Skip to main content

Jaguars News | Jacksonville Jaguars -

Week one overview


The defense has been impressive, the Jaguars should get some help from their rookie class, and we shouldn't have to worry about Byron Leftwich getting a big head in just his first full training camp.

That's a very broad overview of the first week of Jaguars training camp. Let's take a deeper look.

The defense has been sensational. You want names? Start with Rashean Mathis, who has quietly taken on the look of a young player destined to quickly become one of the best cornerbacks in the league. His skills are top-notch and he works and learns efficiently.

Second-round pick Daryl Smith will not be held back. He's surging to the head of the linebacker class.

Free-agent acquisition Tommy Hendricks has the kind of energy coaches love. He's currently working at all three linebacker positions and he's almost certain to make an impact at one of those three positions and on special teams.

Safety Deke Cooper has picked up where he left off last year. He had an impressive first week. The question is where will he play?

Tackles Marcus Stroud and John Henderson are impressive by their mere presence. If the Jaguars had their equal at defensive end, we might be talking about the best defense in the league.

Pass-rush remains the most major concern on the defensive side of the ball, and maybe the number one concern overall. Hugh Douglas was head and shoulders better this past week than he was at any time in last year's camp, and that's a big story because this team desperately needs Douglas to play at his level of the past. He is the Jaguars' only true every-downs defensive end candidate.

On the offensive side of the ball, Leftwich and the passing game struggled through the first week of training camp. Jimmy Smith is back to form but no one has put a hook in the number two wide receiver job, yet. There are candidates, but at this point that's all there are.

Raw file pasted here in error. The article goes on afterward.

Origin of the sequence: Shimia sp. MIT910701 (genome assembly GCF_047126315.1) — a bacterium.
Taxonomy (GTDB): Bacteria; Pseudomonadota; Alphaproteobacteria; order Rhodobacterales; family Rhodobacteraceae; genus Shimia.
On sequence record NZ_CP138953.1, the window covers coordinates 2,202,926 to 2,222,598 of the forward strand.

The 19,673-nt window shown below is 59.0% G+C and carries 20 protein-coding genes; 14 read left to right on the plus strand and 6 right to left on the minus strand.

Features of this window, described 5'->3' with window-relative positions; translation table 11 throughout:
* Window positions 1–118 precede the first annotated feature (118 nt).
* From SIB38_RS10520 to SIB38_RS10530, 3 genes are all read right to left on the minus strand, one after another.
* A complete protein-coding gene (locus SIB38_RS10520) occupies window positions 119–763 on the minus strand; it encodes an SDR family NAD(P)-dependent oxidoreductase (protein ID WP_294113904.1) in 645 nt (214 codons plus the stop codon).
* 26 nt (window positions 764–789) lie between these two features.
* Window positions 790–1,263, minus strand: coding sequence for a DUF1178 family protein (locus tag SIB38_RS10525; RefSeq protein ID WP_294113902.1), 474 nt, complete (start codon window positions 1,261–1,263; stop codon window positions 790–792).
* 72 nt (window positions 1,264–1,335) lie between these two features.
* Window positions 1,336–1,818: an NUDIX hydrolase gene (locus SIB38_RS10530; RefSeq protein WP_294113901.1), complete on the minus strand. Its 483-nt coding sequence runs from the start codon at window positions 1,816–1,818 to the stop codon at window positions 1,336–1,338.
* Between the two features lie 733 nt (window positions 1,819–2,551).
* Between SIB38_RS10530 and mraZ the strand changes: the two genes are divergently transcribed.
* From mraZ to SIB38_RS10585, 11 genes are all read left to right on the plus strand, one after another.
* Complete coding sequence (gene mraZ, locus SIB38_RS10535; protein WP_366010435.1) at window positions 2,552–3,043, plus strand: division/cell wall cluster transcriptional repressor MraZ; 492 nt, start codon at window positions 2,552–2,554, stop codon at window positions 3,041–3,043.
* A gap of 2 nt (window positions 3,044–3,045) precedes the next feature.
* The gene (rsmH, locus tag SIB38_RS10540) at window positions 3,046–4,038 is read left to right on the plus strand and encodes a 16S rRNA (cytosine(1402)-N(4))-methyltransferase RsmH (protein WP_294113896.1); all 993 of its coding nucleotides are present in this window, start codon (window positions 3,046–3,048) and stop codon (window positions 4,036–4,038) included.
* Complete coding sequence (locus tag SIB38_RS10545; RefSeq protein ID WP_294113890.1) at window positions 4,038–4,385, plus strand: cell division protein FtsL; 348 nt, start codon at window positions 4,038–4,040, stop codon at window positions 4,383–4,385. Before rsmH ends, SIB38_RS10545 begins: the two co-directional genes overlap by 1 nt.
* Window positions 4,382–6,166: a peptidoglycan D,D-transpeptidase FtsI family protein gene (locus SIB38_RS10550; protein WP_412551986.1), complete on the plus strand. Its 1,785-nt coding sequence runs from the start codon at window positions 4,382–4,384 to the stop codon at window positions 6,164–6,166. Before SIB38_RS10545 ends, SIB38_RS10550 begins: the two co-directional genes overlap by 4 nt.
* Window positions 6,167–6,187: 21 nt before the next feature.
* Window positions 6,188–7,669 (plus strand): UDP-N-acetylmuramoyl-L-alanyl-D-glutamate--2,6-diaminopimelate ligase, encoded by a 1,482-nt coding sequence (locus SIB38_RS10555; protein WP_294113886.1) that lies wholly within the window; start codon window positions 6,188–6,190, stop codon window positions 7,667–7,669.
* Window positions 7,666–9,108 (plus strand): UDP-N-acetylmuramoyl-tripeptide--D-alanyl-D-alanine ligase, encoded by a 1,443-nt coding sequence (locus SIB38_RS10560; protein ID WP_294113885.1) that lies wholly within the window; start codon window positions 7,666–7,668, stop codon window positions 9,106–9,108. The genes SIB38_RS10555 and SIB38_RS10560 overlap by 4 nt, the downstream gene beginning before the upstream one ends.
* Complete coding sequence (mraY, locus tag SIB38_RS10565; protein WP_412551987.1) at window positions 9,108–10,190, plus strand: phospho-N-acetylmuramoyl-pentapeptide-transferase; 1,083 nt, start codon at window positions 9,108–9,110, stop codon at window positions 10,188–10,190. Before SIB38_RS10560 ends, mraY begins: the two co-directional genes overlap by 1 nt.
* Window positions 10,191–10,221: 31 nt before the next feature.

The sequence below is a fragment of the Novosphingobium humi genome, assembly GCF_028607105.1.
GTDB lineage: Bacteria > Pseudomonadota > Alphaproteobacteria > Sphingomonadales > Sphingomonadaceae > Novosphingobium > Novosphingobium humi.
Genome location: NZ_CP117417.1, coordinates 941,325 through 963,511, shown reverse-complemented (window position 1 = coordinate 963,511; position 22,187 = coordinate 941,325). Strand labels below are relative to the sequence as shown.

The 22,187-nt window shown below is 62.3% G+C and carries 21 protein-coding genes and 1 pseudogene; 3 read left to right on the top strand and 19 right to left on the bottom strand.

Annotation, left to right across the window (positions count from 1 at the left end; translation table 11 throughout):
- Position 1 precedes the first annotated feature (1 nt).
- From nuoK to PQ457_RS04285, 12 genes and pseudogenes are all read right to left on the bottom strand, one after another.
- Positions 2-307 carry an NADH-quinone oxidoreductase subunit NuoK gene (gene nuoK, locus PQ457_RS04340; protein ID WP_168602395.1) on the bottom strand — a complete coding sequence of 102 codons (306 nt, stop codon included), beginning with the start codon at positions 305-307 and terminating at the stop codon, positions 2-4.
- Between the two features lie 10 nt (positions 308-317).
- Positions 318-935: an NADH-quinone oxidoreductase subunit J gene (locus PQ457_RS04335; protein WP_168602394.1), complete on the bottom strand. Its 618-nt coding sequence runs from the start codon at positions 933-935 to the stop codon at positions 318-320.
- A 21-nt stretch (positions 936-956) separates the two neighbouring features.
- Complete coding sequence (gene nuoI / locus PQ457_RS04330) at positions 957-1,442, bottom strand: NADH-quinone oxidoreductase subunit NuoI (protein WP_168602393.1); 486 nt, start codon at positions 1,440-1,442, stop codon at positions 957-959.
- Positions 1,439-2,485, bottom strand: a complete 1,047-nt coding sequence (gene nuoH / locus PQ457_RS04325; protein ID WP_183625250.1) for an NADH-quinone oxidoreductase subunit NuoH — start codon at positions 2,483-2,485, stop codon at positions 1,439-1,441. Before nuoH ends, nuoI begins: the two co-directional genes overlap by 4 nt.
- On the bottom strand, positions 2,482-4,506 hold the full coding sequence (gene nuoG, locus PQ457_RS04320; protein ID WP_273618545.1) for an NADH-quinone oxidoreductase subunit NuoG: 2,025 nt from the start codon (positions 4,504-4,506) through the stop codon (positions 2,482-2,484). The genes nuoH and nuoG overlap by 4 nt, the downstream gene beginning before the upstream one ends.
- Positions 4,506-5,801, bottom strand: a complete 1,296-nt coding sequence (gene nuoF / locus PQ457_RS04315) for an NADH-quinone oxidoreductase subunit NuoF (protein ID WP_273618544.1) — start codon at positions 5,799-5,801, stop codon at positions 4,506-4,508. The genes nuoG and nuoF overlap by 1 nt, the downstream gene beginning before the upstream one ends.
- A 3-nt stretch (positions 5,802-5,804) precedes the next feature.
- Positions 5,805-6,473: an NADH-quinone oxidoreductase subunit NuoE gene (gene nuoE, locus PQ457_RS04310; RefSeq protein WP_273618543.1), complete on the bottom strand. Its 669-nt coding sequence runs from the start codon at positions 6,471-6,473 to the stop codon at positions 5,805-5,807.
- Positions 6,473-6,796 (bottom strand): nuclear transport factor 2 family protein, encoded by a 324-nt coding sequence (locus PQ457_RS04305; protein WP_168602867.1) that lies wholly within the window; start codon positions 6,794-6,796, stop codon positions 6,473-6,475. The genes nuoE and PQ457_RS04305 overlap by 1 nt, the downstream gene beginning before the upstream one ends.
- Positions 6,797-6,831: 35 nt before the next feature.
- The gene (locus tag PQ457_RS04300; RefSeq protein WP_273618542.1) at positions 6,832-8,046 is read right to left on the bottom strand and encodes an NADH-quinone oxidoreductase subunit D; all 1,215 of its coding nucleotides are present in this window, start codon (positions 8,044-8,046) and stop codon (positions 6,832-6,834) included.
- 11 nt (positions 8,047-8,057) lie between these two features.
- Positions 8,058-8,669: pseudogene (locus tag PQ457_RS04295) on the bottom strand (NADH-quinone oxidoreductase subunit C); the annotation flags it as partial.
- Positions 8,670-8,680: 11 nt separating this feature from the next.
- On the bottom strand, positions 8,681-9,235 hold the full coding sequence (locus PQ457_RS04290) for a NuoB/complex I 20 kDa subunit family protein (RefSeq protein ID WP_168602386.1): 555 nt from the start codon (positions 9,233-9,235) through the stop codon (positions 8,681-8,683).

First-round pick Reggie Williams is off to a slow start. He will be a player of major scrutiny in the preseason games because Williams was drafted to offer immediate help.

Fourth-rounder Ernest Wilford turned in a home-run performance in week one and Wilford is one of the rookies who almost certainly will offer help this season, but expectations for Wilford should remain conservative. This team needs a number two wide receiver and that was not the expectation with which Wilford was drafted.

Though the passing game struggled in week one, the running game did not. Fred Taylor is having the best camp of his career. Simply put, Taylor is the best player on this team and it shows on a daily basis.

Kicker Josh Scobee is another rookie who could lend immediate help. If he wins the placekicking job, and he has a leg up on it right now, it would mark the third consecutive year the Jaguars went into the regular season with a rookie kicker. That's a concern, but that's also where it stands at this point.

Running back Greg Jones, the Jaguars' second pick in the second round, is also expected to offer help this season, but Jones didn't jump up in Friday night's scrimmage. He's another player who will be closely scrutinized during the preseason because the Jaguars need a short-yardage and goal-line runner and Jones is expected to be that guy.

The situation at running back overall is outstanding. It'll be the most difficult position to cut and one of the big decisions will be what to do with Chris Fuamatu-Ma'afala. Fu has been sensational to this point in camp. In fact, if you were facing a third-and-one today, he's the guy to whom you'd give the ball.

There have been jump-up players, too: Undrafted rookies Brian Jones, David Richardson and Matt Cherry have had their moments, and fifth-round cornerback Chris Thompson has been outstanding in coverage.

By and large, the first week was a win, but it left a couple of questions still to be answered: Do the Jaguars have a player capable of being a true number two wide receiver? Can they manufacture a pass-rush? Should they put their trust in a rookie kicker, again?

This article has been reproduced in a new format and may be missing content or contain faulty links. Please use the Contact Us link in our site footer to report an issue.

Related Content